The Sciences

83. Hot Year for Citizen Scientists

From open-source genetics to asteroid identification, amateur researchers show their worth.

By Valerie RossJan 16, 2013 10:05 PM
karelnoppe / shutterstock

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Most of us today have more computing power on tap in our laptops than typical scientists had in their laboratories 15 years ago. With powerful tools for tracking and analyzing scientific data available to anyone, anytime, amateurs are increasingly helping scientists tackle big research projects—and making noteworthy discoveries. The list looked more impressive than ever in 2012.

  • Volunteers sifting through open-source genetic data on their home computers identified more than 200 new gene variants within the most common Y-chromosome type in Europe. The data will help researchers study the prehistoric migrations of European cultural groups, such as the Celts.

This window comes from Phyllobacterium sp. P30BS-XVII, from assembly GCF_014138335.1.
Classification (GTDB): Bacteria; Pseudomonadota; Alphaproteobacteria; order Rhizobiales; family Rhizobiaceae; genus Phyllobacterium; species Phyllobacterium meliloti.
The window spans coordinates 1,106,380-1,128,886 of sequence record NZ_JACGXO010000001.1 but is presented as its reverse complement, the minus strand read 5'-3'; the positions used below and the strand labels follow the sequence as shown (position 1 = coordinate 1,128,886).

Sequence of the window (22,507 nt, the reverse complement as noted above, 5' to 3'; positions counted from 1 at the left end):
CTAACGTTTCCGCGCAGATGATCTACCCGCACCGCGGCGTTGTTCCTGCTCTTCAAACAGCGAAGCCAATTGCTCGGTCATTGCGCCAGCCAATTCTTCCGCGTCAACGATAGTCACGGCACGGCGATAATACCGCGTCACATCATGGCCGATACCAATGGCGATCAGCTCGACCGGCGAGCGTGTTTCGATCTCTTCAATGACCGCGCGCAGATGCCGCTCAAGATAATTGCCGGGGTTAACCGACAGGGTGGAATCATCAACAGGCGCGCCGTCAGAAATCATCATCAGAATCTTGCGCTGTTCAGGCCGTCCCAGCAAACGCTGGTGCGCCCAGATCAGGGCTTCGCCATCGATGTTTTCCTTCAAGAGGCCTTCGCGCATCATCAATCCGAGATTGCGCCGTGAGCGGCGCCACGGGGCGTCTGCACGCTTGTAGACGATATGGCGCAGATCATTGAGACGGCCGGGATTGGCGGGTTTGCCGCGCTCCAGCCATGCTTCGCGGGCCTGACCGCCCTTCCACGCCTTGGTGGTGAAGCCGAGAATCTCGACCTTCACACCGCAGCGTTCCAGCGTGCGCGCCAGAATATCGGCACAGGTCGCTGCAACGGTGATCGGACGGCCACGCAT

• After combing through telescope images, citizen scientists helped identify the highly unusual asteroid 2011 HM102 near Neptune. It now may get a close look from the New Horizons spacecraft in 2013.

  • Amateur conservationists may be better at spotting creatures in need than the pros. A study in Science found that species non-specialists proposed to add to the endangered list were more at risk than species put on the list by experts at the U.S. Fish and Wildlife Service.

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